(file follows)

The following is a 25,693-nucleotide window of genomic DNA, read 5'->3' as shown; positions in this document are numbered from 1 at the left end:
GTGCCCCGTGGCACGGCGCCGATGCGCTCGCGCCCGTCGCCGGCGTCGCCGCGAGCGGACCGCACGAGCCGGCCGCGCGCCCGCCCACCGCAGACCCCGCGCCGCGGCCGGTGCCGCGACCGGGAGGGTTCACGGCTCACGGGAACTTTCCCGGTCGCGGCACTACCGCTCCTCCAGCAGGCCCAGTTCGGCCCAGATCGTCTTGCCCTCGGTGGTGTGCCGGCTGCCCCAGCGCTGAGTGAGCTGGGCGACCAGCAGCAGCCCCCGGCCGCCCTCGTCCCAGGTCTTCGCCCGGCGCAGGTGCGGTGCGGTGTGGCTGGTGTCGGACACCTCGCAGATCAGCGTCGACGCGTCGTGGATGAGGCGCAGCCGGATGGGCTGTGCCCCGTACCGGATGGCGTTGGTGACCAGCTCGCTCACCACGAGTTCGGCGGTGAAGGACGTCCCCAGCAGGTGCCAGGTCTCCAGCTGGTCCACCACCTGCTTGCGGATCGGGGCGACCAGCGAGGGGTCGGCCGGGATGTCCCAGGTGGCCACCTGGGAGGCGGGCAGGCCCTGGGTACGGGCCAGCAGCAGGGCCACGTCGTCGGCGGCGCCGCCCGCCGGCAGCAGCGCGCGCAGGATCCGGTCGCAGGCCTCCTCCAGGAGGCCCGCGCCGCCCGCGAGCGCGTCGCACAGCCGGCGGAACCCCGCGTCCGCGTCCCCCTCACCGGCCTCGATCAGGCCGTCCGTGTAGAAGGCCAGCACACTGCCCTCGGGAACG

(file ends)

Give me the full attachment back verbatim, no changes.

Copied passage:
The following is a 25,693-nucleotide window of genomic DNA, read 5'->3' as shown; positions in this document are numbered from 1 at the left end:
GTGCCCCGTGGCACGGCGCCGATGCGCTCGCGCCCGTCGCCGGCGTCGCCGCGAGCGGACCGCACGAGCCGGCCGCGCGCCCGCCCACCGCAGACCCCGCGCCGCGGCCGGTGCCGCGACCGGGAGGGTTCACGGCTCACGGGAACTTTCCCGGTCGCGGCACTACCGCTCCTCCAGCAGGCCCAGTTCGGCCCAGATCGTCTTGCCCTCGGTGGTGTGCCGGCTGCCCCAGCGCTGAGTGAGCTGGGCGACCAGCAGCAGCCCCCGGCCGCCCTCGTCCCAGGTCTTCGCCCGGCGCAGGTGCGGTGCGGTGTGGCTGGTGTCGGACACCTCGCAGATCAGCGTCGACGCGTCGTGGATGAGGCGCAGCCGGATGGGCTGTGCCCCGTACCGGATGGCGTTGGTGACCAGCTCGCTCACCACGAGTTCGGCGGTGAAGGACGTCCCCAGCAGGTGCCAGGTCTCCAGCTGGTCCACCACCTGCTTGCGGATCGGGGCGACCAGCGAGGGGTCGGCCGGGATGTCCCAGGTGGCCACCTGGGAGGCGGGCAGGCCCTGGGTACGGGCCAGCAGCAGGGCCACGTCGTCGGCGGCGCCGCCCGCCGGCAGCAGCGCGCGCAGGATCCGGTCGCAGGCCTCCTCCAGGAGGCCCGCGCCGCCCGCGAGCGCGTCGCACAGCCGGCGGAACCCCGCGTCCGCGTCCCCCTCACCGGCCTCGATCAGGCCGTCCGTGTAGAAGGCCAGCACACTGCCCTCGGGAACG